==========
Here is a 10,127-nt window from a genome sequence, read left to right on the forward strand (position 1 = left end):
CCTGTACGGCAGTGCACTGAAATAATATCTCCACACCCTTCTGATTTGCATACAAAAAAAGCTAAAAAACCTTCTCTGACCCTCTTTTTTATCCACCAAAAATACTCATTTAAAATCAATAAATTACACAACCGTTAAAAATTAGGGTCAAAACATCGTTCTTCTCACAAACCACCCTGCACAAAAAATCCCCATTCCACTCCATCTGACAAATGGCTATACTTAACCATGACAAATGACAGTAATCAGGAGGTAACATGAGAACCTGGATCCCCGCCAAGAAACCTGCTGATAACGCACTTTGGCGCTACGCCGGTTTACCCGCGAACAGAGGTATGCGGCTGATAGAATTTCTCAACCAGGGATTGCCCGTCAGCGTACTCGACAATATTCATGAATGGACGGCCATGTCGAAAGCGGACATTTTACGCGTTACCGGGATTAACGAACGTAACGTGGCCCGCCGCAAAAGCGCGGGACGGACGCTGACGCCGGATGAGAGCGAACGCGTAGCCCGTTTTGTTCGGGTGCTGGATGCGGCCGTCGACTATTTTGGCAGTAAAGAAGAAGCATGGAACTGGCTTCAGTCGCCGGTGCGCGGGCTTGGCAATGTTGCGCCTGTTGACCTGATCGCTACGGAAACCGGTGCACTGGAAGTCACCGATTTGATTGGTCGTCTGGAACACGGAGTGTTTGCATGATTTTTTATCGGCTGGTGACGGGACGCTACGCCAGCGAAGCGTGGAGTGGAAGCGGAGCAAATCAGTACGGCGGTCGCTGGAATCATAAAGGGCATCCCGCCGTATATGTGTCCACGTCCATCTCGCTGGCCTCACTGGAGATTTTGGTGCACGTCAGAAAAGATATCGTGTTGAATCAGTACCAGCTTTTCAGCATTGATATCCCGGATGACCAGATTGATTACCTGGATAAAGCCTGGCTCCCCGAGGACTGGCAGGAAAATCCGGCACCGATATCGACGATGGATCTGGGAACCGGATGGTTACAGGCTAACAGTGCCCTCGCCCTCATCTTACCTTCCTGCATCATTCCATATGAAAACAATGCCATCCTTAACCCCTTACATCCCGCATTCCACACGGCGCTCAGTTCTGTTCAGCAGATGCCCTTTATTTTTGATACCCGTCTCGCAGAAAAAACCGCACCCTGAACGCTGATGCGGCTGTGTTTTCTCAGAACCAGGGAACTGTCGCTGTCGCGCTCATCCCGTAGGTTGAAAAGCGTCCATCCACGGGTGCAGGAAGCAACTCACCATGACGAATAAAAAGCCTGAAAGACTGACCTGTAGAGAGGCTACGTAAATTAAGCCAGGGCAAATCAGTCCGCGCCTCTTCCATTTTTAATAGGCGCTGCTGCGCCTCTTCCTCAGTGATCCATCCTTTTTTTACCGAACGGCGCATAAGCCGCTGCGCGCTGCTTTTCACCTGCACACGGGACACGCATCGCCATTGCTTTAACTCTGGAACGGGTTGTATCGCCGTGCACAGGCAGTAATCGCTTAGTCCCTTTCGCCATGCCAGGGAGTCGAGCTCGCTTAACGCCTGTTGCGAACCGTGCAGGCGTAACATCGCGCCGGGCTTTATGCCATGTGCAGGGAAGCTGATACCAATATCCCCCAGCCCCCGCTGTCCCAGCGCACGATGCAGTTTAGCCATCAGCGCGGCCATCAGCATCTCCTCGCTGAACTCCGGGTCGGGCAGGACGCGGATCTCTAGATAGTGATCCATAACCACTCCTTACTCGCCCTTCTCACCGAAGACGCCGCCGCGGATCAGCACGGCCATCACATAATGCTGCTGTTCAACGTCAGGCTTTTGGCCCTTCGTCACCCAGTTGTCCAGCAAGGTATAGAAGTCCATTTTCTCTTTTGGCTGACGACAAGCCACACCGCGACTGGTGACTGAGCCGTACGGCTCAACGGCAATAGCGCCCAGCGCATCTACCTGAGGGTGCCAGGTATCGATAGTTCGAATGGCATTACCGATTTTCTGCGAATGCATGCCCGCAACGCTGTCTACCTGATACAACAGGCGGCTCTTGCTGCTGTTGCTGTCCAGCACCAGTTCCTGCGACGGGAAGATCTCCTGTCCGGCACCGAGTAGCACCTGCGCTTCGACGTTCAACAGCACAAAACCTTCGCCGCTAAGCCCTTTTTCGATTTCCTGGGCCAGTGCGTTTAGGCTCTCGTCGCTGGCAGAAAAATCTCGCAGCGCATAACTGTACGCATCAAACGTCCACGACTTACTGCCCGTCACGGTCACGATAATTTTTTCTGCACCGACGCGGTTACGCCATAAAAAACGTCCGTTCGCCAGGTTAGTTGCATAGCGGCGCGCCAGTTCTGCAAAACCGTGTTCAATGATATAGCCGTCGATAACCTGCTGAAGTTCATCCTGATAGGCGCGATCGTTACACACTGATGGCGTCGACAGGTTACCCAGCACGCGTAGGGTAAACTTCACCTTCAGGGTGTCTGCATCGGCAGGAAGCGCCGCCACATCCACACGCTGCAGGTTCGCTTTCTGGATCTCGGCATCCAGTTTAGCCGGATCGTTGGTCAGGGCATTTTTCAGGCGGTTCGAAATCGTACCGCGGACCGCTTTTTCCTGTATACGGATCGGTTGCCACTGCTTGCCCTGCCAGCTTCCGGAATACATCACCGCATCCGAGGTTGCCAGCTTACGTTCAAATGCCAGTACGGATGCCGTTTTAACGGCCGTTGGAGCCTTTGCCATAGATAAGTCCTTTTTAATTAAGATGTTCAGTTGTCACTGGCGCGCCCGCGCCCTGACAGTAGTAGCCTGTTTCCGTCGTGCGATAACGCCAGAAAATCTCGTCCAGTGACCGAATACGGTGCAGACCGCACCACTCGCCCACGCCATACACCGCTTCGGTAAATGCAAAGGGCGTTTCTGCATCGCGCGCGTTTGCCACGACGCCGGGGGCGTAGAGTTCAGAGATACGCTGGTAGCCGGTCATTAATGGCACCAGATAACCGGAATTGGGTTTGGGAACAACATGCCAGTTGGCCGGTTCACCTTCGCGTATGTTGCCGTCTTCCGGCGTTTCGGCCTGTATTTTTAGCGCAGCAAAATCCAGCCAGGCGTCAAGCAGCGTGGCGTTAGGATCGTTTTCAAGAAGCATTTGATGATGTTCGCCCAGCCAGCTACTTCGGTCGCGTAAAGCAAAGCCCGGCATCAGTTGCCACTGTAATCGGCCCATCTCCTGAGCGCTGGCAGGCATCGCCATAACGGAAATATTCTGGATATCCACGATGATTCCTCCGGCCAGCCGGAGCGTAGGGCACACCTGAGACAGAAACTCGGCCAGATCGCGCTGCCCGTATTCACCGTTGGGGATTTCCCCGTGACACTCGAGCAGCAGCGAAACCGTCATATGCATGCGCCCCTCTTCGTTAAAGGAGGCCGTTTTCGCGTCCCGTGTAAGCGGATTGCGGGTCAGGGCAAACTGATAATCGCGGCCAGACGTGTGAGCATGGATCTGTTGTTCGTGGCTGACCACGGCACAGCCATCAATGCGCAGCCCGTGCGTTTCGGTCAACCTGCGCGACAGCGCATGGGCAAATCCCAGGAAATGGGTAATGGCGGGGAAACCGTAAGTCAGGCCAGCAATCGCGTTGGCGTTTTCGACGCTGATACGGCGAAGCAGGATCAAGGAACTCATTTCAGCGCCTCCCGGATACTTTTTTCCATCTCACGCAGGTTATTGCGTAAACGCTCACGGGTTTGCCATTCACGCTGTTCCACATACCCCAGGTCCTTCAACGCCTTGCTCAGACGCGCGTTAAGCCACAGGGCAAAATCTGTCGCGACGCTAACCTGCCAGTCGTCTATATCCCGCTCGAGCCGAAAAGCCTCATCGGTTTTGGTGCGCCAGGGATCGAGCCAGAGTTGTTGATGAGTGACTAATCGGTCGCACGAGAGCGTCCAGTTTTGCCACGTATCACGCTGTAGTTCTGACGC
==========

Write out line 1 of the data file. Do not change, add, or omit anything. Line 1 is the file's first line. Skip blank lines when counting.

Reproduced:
Here is a 10,127-nt window from a genome sequence, read left to right on the forward strand (position 1 = left end):